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Justice News

Department of Justice
U.S. Attorney’s Office
District of Montana

Thursday, May 1, 2014

** CLARIFICATION** Intrieri Sentenced To 30 Months For Wire Fraud **CLARIFICATION**


Please be advised that Northeast Metal Traders was mistakenly named as being affiliated with STEPHEN SALVATORE INTRIERI in the news release issued below. In fact, Northeast Metal Traders has no affiliation with Mr. Intrieri or his business affairs. The wording of the press release and the document filed with the Court lacked clarity and the United States Attorney regrets any misunderstanding the drafting error may have created for the company or its customers.

ORIGINAL PRESS RELEASE DATED Wednesday, February 26, 2014 below

The United States Attorney(s Office announced that STEPHEN SALVATORE INTRIERI, 30, of Mount Laurel, New Jersey, was sentenced on February 20, 2014, to a term of 30 months in federal prison for with three years of supervised release to follow, for running an interstate scrap metal scam. Intrieri was sentenced by U.S. District Judge Dana L. Christensen in Missoula. Christensen also ordered Intrieri to pay $326,474.36 in restitution.

In an Offer of Proof filed with the Court, Assistant U.S. Attorney Tim Racicot

Whitefish Police Department initially received a complaint from an officer with a New Jersey scrap metal procurement company that buys scrap metal in the United States and sells it overseas. On February 29, 2012, the company received a call from "Tony Giordano," a salesman for Montana Metal Recyclers ("MMR"), which was allegedly doing business from Whitefish, about purchasing scrap metal. An agreement was reached and on June 8, 2012, the New Jersey company wired $19,000 to MMR's bank account at Bank of America.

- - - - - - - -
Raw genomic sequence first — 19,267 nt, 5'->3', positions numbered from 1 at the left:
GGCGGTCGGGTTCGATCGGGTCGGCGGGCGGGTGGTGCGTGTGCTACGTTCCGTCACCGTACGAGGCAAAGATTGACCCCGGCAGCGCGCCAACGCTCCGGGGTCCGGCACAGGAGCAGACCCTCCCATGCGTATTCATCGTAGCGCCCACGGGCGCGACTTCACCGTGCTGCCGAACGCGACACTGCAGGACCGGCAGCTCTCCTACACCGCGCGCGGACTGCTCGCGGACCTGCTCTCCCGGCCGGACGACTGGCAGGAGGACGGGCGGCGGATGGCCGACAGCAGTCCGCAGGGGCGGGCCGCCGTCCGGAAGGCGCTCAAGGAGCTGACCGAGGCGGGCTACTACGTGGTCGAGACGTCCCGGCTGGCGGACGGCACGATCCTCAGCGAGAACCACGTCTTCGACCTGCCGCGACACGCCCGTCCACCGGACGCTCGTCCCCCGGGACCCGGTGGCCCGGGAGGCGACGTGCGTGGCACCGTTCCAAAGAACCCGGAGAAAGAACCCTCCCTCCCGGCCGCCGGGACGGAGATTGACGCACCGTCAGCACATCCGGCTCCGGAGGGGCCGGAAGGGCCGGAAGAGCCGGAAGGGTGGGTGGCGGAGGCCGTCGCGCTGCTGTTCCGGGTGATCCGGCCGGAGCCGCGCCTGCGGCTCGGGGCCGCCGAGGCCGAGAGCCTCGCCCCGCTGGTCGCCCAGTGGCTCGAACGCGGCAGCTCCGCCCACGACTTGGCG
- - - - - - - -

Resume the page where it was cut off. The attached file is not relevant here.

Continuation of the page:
The officer of the New Jersey company told police that he was cautious in his dealings with Giordano, but Giordano's knowledge of the scrap metal industry made him comfortable proceeding with the deal after receiving pictures of the material he was purchasing and Giordano's answers to some technical questions about the industry and the shipment. After he sent the money, Giordano could never be reached and the company never received the scrap metal it had purchased. When the company official was later asked if he had prior interactions with Intrieri, he described being defrauded out of $30,000 by Intrieri and Northeast Metal Traders in approximately 2009, and provided the documents from that transaction.